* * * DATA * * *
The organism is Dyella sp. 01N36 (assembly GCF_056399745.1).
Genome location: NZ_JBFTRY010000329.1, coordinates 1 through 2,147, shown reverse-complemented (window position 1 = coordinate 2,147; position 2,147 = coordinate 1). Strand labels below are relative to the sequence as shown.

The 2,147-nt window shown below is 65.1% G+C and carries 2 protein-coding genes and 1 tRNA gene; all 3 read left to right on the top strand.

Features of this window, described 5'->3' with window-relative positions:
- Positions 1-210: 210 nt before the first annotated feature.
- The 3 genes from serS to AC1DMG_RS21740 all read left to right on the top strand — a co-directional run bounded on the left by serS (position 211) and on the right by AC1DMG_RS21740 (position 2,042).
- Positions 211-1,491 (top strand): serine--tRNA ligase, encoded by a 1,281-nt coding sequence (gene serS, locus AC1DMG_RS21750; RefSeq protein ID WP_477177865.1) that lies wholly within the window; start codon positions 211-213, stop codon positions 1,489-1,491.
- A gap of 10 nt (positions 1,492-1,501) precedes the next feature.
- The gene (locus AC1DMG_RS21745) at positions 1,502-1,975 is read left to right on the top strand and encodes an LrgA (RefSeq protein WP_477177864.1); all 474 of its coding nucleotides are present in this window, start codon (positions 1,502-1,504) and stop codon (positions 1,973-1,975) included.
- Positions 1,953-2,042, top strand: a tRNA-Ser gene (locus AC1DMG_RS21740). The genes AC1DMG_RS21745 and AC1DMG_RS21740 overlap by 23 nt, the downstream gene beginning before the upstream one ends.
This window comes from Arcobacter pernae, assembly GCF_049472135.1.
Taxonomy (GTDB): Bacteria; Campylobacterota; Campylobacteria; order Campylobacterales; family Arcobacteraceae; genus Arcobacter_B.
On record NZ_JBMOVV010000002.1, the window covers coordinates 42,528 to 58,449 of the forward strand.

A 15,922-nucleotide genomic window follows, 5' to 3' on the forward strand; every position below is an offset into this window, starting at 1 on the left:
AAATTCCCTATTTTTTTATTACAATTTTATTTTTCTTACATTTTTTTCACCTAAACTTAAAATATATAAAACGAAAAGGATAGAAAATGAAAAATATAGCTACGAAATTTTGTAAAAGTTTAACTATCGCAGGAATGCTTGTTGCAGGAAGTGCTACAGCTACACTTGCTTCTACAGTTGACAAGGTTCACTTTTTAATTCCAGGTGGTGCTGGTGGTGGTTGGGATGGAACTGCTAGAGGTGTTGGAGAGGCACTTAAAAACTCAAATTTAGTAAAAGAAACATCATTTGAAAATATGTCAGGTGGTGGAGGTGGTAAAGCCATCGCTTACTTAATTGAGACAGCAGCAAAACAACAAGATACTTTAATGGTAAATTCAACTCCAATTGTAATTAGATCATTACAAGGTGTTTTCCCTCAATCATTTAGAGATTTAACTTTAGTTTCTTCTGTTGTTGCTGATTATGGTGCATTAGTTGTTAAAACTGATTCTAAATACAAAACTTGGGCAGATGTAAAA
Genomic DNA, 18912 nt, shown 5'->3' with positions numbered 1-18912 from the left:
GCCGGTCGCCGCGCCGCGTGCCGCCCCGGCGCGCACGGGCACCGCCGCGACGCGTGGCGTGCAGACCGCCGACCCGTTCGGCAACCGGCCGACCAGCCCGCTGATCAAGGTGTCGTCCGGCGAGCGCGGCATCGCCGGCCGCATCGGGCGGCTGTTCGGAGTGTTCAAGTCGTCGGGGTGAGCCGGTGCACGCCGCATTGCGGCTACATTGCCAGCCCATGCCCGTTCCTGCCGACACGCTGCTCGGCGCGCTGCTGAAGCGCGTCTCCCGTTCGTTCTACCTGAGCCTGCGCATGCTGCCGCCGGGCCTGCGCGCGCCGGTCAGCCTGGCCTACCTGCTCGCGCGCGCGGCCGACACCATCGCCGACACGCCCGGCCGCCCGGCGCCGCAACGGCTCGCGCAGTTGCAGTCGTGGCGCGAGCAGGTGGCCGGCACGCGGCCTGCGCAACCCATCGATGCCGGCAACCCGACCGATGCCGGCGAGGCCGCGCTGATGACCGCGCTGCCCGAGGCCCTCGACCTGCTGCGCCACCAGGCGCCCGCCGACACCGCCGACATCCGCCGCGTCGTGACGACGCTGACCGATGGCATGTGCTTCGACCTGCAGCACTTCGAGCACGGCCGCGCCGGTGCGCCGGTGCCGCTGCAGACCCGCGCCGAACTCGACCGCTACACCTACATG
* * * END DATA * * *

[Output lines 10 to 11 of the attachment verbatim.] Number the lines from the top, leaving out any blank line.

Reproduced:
- Positions 1,953-2,042, top strand: a tRNA-Ser gene (locus AC1DMG_RS21740). The genes AC1DMG_RS21745 and AC1DMG_RS21740 overlap by 23 nt, the downstream gene beginning before the upstream one ends.
This window comes from Arcobacter pernae, assembly GCF_049472135.1.